‘Eating Animals’ by Jonathan Safran Foer ****

I came to Jonathan Safran Foer’s only tome of non-fiction to date, Eating Animals, as an omnivore, and am leaving the same way.  Whilst it has made me think more about where my food comes from, it has not steered me down the road of vegetarianism – which, he states explicitly, was never his intention.  Rather, Safran Foer decided, in part, to write this piece of extended journalism in order to explore whether he and his (now ex-) wife, Nicole Krauss, both vegetarians, should feed their son meat as part of his diet.

‘I see value,’ he writes, ‘in all of us sharing our personal reflections and decisions about eating animals, [and] I didn’t write this book simply to reach a personal conclusion.  Farming is shaped not only by food choice, but by political ones.  Choosing a personal diet is insufficient.  But how far am I willing to push my own decisions and my own views about the best alternative animal agriculture?…  What do I expect from others?  What should we all expect of one another when it comes to the question of eating animals?’9780316127165

From the very beginning, Safran Foer is incredibly reasonable, posing thoughtful questions, and never preaching about his own beliefs.  He understands that a lot of people want to eat meat, but wonders if they would think again if they knew the processes which had occurred in making the animal in question food matter in the first place.  I was aware of quite a few of the things which he talks about at length – for instance, the horrors of trawler fishing – but was not prepared for some of the statistics which he includes.  Some of the figures are truly staggering.

Eating Animals, whatever your dietary choice, is certainly eye-opening.  Some of the facts which Safran Foer includes are truly grotesque.  Did you know, for example, that in 44 US states, it is perfectly legal to eat dog?  Were you aware of just how many species of marine animals are injured and killed in tuna trawler nets?  145, to be exact, ranging from the (great) white shark, barracuda, and Kemps Ridley turtle, to the humpbacked whale, harbor porpoise, and four different types of dolphin.  This was definitely the most shocking part of the book for me; I am horrified to think that anything else is harmed in the pursuit of food, and so regularly too.

Safran Foer’s account is far-reaching; he discusses, amongst other things, the history of animal ethics, the first slaughterhouses (or ‘industrial “processing” plants) which came into being, and the horrific conditions which exist for battery hens and the like.  The book also includes a glossary entitled ‘Words/Meaning’, which I found fascinating, and a copious notes section.  Throughout, he uses philosophers and other authors who have written in the field in order to discuss his points as fully as is possible.  He adds contrasting views for almost every point which he makes.  He has also physically been to visit a lot of the places which he writes about, helping to give his account a really human angle.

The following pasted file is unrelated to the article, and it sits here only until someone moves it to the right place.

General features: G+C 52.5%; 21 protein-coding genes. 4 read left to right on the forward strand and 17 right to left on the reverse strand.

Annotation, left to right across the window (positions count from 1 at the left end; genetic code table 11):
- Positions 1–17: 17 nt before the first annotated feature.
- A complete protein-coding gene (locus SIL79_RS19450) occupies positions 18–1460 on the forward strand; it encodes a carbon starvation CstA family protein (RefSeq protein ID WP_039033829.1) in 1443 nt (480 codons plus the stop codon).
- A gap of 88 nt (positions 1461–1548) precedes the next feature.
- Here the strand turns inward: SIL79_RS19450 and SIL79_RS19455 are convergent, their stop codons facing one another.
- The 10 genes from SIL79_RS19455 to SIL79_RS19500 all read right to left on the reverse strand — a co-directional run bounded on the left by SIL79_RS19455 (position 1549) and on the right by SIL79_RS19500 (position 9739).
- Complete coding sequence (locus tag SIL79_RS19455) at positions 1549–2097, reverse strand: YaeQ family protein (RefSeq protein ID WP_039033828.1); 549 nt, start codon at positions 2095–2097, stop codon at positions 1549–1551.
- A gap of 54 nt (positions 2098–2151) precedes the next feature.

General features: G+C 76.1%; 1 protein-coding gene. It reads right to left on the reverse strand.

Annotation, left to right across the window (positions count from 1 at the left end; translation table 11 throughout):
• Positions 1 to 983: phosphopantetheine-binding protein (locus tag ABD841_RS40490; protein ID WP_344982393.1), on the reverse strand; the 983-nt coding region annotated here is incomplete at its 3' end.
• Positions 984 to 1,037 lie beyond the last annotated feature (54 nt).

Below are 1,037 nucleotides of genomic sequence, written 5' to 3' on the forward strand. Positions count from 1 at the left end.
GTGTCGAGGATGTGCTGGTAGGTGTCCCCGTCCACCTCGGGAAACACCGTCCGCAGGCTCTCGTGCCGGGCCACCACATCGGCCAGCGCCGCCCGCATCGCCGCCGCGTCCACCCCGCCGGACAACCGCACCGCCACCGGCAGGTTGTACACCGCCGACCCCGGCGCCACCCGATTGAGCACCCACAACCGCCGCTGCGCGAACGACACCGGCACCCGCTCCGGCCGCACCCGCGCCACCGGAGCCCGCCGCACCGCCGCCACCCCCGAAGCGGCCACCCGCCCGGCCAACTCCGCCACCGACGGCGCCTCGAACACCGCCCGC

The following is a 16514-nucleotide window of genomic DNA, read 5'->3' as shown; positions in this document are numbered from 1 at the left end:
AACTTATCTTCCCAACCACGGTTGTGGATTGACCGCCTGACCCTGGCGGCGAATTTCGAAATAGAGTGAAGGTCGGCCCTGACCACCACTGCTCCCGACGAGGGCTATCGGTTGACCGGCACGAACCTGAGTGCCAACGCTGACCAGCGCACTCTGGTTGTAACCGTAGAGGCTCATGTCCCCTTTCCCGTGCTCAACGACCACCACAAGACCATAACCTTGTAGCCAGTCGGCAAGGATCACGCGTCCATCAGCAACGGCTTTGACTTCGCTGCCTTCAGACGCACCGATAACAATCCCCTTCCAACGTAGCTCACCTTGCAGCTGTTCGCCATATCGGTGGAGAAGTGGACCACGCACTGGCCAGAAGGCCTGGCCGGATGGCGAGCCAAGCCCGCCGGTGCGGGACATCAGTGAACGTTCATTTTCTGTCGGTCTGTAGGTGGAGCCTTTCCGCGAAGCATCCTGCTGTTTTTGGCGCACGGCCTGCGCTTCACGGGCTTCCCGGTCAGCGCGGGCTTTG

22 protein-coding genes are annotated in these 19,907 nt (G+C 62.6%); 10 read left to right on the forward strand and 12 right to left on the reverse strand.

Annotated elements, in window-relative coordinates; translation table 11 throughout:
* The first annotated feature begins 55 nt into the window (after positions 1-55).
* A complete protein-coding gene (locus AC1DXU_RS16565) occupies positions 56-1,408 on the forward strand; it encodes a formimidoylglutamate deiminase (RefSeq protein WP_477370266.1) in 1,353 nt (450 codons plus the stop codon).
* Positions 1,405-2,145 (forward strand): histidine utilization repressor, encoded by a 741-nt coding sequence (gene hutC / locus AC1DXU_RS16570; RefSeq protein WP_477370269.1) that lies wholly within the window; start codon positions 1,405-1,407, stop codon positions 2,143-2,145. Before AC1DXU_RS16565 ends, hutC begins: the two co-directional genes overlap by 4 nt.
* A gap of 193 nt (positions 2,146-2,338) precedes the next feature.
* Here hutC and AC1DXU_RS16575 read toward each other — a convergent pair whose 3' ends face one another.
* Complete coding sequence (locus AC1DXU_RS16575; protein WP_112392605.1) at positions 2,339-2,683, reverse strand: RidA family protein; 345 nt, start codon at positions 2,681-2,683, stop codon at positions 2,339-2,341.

Eating Animals has not changed what I eat, but it is going some way to challenge how I eat.  I have always purchased free range eggs and ensure that the meat which I buy is organic wherever possible; I will also never touch fish which has not been line caught.  Safran Foer has taught me that I am a ‘selective omnivore’; I eat meat when I know where it comes from, or know that it has been responsibly and sustainably sourced.  I am far more savvy in purchasing my own groceries than I am when eating out and buying takeaways, however; I am going to make a concerted effort to ask about how my meat, or fish, was produced, and whether sustainable methods were used.

Eating Animals is incredibly well written, which will surprise nobody familiar with Safran Foer’s work.  Ultimately, as a piece of extended journalism, it is thoughtful and thought-provoking, meticulously researched, and never judgemental.  Safran Foer is an extremely careful author, never foisting his own beliefs onto his readers, whom he understands range from strict vegans to meat-eaters.  He could easily have used Eating Animals to justify a vegetarian, or even vegan, diet, but does not; in this manner, I cannot think of a better author who could have tackled such a sensitive subject.  Eating Animals is an insightful and important book, which I feel that everyone should read.

Purchase from The Book Depository


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